in ‘Hamlet,’ Drury Lane, where he remained until his death. A list of his parts, of those even which were original, would occupy columns. The chief are Prospero, 1708; Melantius in the ‘Maid's Tragedy;’ Antonio; Macbeth; Pylades, an original part, in Philips's ‘Distressed Mother,’ 17 March 1712; Julius Cæsar; Sempronius; Buckingham in ‘King Richard III;’ Falstaff; Bajazet; Titus Andronicus; Cassius; Lear; Othello; Cato; Orestes; Hamlet; and Wolsey. He was the original Belmour in ‘Jane Shore,’ 2 Feb. 1714; Fantôme in the ‘Drummer,’ 10 March 1716; Zanga in the ‘Revenge,’ 18 April 1721; Sir John Bevil in Steele's ‘Conscious Lovers,’ 7 Nov. 1722; and Manly in Vanbrugh and Cibber's ‘Provoked Husband,’ 10 Jan. 1728. At the close of the season of 1734–5 Mills was selected as one of a committee of management at Drury Lane, but this arrangement was not carried out. His last performance (4 Dec. 1736) was as the King in the ‘Second Part of King Henry IV.’ He was afterwards announced for Macbeth, and was seen by Davies hurrying to the theatre to play it, but was taken ill, and resigned the rôle to Quin. He died on the 17th, after an illness of twelve days, at his residence in Martlet's Court, Bow Street, and was interred in the parish church of St. Martin's-in-the-Fields on the 20th, his pall-bearers being Charles Fletewood (sic), Colley Cibber, Johnson, Quin, Griffin, and Theophilus Cibber.
The ‘London Evening Post,’ 18 Dec. 1736, says that ‘he deservedly acquir'd a very great reputation; not only for his capacity, but also for his application and diligence in his profession,’ and for his conduct in public and private life. It adds: ‘He liv'd so generally and deservedly beloved that his loss is not only a great misfortune to the stage and his brethren there, but to the public in general, he being in all respects a very worthy and good man.’ This testimony is borne out from other sources. Victor calls him ‘the most useful actor that ever served a theatre,’ speaks in high praise of his Bajazet, and describes his person as ‘nearly approaching to the graceful; and his voice a full deep melodious tenor, which suited the characters of rage.’ His features appear, however, to have been large rather than expressive. Colley Cibber says that he owed his advancement to Wilks, to whose friendship his qualities as an ‘honest, quiet, careful man, of as few faults as excellences, commended him,’ and adds that he was advanced to a salary larger than any man actor had enjoyed during his (Cibber's) time on the stage. Mills's salary, 4l. a week, with 1l. for his wife, was in fact the same as Betterton's. Rich, in an advertisement provoked by a quarrel with his players, says that ‘the salary was paid for little or nothing.’ Steele in the ‘Tatler,’ No. 201, taxes Mills with want of sentiment, and suggests that ‘making gesture too much his study, he neglected the higher attributes of his art.’ Pierre, in which ‘he is charged with wearing a white hat,’ was his best part, in the opinion of the actors and of the public. As Corvino in ‘Volpone’ he was held to surpass Colley Cibber. His wife played few important parts. William Mills, his son, known as ‘the younger Mills,’ died of dropsy 18 Aug. 1750, his benefit being announced for the 21st. Davies praises his Julius Cæsar, and says ‘he was in general a snip-snap speaker,’ whose eccentricities Garrick mimicked very happily in the ‘Rehearsal.’ He was an indifferent actor.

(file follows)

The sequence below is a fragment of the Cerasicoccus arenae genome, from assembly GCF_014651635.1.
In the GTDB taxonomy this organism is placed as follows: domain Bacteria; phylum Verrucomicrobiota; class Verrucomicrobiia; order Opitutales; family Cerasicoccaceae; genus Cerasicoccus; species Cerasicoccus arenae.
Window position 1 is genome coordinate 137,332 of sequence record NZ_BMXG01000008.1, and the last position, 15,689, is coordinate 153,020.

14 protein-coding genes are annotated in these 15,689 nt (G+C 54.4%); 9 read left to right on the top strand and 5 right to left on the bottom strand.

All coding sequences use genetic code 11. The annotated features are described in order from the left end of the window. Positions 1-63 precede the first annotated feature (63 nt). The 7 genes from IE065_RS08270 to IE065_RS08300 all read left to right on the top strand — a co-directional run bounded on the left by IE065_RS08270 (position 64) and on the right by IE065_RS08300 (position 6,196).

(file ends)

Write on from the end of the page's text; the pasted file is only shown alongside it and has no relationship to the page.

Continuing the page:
[Genest's Account of the English Stage; Cibber's Apology, ed. Lowe; Downes's Roscius Anglicanus; Davies's Dramatic Miscellanies; Victor's History of the Theatres; Notes and Queries, 8th ser. i. 25, 78.]
MILLS, JOHN (d. 1784?), writer on agriculture, was in Paris in 1743 for the purpose of bringing out, in concert with Sellius, a German historian, a French edition of Ephraim Chambers's ‘Cyclopædia;’ but Lebreton, the printer commissioned by him to manage the undertaking, cheated him out of the subscription money, assaulted him, and ultimately obtained a license in his own name. This was the origin of the famous ‘Encyclopédie.’ Mills, unable to obtain redress, returned to England, and Sellius died at Charenton Lunatic Asylum in 1787. In 1763 Mills continued, completed, and dedicated to the Earl of Bute ‘Memoirs of the Court of Augustus,’ by Thomas Blackwell the younger [q. v.] Finding his true vocation as a writer on agriculture, he translated in 1762 Duhamel du Monceau's ‘Practical Treatise of Husbandry.’ In 1766 he published an ‘Essay on the Management of Bees;’ in 1770 a translation from the Latin of G. A. Gyllenberg's ‘Natural and Chemical Elements of Agriculture;’ in 1772 an ‘Essay on the Weather’ (translated into Dutch in 1772), and ‘Essays, Moral, Philosophical, and Political’ (anonymous, but advertised under his name); and in 1776 a ‘Treatise on Cattle.’ His chief work, ‘A New System of Practical Husbandry,’ in 5 vols., appeared in 1767. It was the earliest complete treatise on all branches of agriculture, and contains the first mention of the potato as grown in fields. It combines the results of the experience and observations of such writers as Evelyn, Duhamel, John Worlidge, and Jethro Tull, and is highly commended by Donaldson, who gives an abstract